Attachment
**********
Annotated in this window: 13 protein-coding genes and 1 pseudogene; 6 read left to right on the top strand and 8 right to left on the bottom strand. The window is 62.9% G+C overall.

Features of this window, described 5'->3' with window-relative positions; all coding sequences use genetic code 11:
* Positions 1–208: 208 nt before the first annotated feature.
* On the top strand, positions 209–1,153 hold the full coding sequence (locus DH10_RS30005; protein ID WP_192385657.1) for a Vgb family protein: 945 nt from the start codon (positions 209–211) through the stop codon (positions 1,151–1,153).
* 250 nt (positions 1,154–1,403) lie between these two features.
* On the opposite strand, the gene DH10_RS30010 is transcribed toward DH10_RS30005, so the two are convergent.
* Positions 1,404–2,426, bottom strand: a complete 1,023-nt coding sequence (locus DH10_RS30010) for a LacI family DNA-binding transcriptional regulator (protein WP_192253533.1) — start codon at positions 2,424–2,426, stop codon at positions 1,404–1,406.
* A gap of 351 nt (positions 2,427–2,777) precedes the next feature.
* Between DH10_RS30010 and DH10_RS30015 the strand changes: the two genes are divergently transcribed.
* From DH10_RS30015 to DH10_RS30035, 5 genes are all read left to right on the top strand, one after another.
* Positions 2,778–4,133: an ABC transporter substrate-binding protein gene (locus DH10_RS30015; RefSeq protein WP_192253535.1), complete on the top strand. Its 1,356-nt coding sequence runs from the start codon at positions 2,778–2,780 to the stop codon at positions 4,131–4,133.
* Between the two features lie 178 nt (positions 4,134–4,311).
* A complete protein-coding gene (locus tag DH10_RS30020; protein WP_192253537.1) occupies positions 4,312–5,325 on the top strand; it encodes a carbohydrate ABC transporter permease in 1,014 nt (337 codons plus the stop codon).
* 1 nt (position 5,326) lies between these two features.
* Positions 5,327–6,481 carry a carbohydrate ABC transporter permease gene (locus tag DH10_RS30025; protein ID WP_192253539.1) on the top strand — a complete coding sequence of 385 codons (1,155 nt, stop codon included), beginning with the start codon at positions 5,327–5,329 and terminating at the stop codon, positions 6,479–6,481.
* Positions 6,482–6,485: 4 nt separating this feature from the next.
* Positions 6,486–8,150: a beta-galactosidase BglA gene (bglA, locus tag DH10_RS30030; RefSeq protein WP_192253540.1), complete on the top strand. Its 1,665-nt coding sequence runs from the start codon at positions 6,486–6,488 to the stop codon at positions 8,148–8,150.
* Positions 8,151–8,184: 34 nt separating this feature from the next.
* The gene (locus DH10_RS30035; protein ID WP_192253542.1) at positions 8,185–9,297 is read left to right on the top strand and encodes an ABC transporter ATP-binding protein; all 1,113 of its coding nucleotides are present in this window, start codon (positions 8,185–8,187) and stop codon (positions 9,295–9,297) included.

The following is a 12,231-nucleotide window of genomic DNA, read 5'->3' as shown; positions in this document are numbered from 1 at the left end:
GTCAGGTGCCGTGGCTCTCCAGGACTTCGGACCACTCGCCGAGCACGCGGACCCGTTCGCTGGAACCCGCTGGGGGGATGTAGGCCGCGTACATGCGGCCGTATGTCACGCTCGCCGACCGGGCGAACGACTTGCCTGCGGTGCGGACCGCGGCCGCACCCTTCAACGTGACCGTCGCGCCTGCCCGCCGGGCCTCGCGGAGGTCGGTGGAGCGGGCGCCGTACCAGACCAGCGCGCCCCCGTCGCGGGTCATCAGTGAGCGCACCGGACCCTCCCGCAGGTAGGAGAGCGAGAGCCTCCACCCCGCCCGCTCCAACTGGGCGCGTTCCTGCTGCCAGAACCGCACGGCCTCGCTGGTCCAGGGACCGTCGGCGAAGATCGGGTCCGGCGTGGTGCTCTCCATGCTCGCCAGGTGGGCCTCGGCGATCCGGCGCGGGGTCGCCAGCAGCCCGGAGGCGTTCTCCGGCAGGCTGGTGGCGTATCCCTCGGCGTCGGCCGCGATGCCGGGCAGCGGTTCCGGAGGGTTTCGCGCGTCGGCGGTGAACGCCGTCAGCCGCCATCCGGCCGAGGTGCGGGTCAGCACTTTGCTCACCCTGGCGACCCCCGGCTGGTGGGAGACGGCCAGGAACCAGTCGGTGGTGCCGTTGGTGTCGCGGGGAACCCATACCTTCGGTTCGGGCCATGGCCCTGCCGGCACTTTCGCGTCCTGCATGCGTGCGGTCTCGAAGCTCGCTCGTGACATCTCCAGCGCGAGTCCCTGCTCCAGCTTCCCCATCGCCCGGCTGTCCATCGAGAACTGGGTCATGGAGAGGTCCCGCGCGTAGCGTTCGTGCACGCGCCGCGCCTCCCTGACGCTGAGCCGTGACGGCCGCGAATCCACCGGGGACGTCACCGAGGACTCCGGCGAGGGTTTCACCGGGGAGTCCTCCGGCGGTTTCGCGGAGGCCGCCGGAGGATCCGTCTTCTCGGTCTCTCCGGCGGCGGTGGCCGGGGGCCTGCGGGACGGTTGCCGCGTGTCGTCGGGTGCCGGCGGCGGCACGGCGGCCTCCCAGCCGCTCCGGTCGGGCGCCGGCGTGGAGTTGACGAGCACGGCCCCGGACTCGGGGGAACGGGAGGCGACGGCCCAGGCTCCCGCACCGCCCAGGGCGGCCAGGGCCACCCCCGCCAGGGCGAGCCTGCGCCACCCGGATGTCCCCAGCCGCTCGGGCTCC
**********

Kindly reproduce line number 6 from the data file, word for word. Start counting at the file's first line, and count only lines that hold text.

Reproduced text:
* On the opposite strand, the gene DH10_RS30010 is transcribed toward DH10_RS30005, so the two are convergent.